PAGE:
Back from the Brink seeks to enlist ordinary citizens in a national campaign that will create the political space and political pressure that will allow the next President to be successful. Like the Nuclear Weapons Freeze Campaign of the 1980s, it seeks to create a national consensus of what nuclear policy ought to be in the hope and belief that such a consensus will lead to fundamental policy change.
It is not enough to work on incremental changes to our nuclear policy. Such changes are valuable, but will not do what must be done. They must be part of an explicit and clearly articulated plan to actually achieve the security of a world free of nuclear weapons, and we must pursue that overall plan now. Time is not on our side. 

Sidebar: Seven Possible Pathways to Nuclear War

1. United States and Russia: These two countries together possess more than 90 percent of the world’s nuclear weapons and, despite President Trump’s fondness for Vladimir Putin, relations between them are at the lowest point in thirty years, since the end of the Cold War. Events in Syria and Ukraine and tensions in the Baltics make clear the possibility of conflict. Trump’s recent decision to withdraw from the Intermediate-Range Nuclear Forces Treaty underlines the potentially nuclear nature of a future war.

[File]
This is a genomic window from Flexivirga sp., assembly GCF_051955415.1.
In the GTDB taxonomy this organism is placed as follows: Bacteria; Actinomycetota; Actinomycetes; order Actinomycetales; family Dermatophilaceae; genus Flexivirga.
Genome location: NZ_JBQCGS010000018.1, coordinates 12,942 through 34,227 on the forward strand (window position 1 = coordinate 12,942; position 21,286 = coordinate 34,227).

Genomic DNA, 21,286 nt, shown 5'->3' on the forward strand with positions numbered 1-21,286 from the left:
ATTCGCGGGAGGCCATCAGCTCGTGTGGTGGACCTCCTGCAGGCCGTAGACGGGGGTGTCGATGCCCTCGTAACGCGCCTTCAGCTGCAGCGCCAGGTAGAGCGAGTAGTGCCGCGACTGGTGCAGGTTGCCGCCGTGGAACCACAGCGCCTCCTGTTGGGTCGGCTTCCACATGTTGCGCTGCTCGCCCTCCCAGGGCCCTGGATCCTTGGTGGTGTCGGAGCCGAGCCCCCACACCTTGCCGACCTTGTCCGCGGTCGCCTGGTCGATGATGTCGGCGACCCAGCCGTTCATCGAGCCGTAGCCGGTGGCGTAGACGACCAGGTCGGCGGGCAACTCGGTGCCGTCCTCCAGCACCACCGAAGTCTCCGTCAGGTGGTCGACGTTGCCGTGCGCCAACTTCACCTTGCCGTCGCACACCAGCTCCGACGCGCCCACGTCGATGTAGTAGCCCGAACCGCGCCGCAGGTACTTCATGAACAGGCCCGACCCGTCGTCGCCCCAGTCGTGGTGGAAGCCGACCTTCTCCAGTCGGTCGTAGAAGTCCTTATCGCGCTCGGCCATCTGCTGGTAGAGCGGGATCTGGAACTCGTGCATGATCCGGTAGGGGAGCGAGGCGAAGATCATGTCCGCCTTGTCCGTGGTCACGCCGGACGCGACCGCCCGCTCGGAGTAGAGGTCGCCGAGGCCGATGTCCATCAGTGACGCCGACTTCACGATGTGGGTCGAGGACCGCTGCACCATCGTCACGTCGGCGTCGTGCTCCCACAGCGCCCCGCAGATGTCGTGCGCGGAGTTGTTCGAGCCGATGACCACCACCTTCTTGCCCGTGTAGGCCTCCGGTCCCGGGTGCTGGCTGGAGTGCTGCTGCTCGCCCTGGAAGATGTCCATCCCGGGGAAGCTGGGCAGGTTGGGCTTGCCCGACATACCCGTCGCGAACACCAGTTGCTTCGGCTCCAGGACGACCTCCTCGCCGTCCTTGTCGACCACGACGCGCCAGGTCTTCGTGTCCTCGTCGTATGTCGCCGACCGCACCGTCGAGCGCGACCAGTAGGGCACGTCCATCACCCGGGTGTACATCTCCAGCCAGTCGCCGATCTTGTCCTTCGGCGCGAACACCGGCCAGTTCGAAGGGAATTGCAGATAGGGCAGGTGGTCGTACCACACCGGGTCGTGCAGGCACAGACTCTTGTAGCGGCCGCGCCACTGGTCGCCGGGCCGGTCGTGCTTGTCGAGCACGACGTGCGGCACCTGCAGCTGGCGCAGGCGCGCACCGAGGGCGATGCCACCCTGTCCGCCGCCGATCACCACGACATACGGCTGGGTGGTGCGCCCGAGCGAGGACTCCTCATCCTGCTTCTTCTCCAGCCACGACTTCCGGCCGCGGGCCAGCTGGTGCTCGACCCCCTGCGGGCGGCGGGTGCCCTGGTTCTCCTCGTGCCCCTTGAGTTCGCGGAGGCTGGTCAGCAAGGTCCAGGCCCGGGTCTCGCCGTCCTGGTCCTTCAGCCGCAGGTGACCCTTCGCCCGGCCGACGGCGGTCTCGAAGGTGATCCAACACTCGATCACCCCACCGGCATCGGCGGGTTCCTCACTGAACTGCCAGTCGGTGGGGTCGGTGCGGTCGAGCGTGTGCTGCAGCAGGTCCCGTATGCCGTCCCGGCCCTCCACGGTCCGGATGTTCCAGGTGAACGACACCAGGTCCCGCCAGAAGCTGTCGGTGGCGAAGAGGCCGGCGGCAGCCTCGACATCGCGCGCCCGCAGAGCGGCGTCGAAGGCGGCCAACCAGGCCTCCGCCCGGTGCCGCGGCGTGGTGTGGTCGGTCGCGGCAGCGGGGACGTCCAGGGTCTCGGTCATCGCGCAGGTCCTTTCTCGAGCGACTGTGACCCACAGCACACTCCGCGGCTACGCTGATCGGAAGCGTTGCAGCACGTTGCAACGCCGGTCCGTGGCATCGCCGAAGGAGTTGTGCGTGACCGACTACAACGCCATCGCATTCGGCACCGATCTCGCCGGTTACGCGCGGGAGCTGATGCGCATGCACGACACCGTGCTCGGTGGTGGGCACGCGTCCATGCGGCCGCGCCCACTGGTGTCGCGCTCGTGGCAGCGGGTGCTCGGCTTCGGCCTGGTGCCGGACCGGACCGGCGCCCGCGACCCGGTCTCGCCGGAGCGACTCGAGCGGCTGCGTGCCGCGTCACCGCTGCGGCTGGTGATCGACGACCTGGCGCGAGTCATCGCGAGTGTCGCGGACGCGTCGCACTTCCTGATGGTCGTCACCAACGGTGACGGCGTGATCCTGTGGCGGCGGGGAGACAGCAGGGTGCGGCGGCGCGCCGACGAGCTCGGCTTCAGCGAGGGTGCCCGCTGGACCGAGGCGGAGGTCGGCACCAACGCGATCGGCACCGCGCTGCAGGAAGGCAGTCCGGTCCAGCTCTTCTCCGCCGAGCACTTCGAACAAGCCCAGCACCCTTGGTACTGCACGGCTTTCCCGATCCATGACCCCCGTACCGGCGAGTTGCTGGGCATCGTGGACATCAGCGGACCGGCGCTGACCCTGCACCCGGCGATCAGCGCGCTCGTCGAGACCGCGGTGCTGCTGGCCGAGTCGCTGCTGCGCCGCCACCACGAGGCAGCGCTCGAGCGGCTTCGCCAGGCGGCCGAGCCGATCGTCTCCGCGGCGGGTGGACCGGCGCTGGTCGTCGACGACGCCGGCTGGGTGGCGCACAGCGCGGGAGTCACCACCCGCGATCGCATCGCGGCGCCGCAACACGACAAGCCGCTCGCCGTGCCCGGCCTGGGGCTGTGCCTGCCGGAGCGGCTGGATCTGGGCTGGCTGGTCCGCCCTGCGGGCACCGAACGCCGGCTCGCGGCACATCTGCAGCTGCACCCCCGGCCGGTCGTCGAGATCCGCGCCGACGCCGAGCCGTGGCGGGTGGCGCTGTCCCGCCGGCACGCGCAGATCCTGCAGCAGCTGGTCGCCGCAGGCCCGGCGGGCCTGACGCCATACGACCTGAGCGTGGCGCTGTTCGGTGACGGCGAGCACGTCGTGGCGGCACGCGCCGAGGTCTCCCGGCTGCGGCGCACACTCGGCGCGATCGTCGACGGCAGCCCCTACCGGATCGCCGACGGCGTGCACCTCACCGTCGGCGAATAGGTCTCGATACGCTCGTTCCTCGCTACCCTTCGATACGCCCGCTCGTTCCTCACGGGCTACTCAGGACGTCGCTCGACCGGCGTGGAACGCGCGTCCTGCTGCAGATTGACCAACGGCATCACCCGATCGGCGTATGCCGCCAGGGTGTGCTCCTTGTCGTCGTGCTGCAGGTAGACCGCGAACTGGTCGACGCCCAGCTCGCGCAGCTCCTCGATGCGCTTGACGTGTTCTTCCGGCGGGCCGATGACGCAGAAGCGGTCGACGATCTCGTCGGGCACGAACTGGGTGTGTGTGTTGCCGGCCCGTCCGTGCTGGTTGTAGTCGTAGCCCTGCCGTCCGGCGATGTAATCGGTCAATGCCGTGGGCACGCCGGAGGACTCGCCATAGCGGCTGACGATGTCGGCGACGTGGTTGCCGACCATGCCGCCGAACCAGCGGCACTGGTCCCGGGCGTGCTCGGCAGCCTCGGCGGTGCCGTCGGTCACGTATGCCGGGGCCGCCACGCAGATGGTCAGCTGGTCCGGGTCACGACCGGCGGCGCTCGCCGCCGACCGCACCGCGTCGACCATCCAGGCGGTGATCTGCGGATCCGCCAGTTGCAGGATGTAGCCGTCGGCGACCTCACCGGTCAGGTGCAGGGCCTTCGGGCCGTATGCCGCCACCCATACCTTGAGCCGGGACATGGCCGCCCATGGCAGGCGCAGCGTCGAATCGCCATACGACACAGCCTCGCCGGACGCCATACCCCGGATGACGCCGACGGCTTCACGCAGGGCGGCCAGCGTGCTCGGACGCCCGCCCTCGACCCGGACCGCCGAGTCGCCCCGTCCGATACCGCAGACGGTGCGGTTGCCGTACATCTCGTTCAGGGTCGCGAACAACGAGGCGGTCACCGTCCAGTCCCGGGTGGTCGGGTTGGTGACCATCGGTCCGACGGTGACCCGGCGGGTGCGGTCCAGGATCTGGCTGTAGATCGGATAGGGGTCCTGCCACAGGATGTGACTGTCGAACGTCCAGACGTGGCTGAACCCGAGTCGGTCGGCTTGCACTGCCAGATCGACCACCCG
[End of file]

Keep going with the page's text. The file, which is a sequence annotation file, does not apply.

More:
2. United States and China: The economic rivalry between the world’s two largest economic powers has become increasingly hostile and there is now an active military dimension to that rivalry. Chinese and U.S. naval forces routinely play chicken in the South China Sea, a disastrous incident waiting to happen.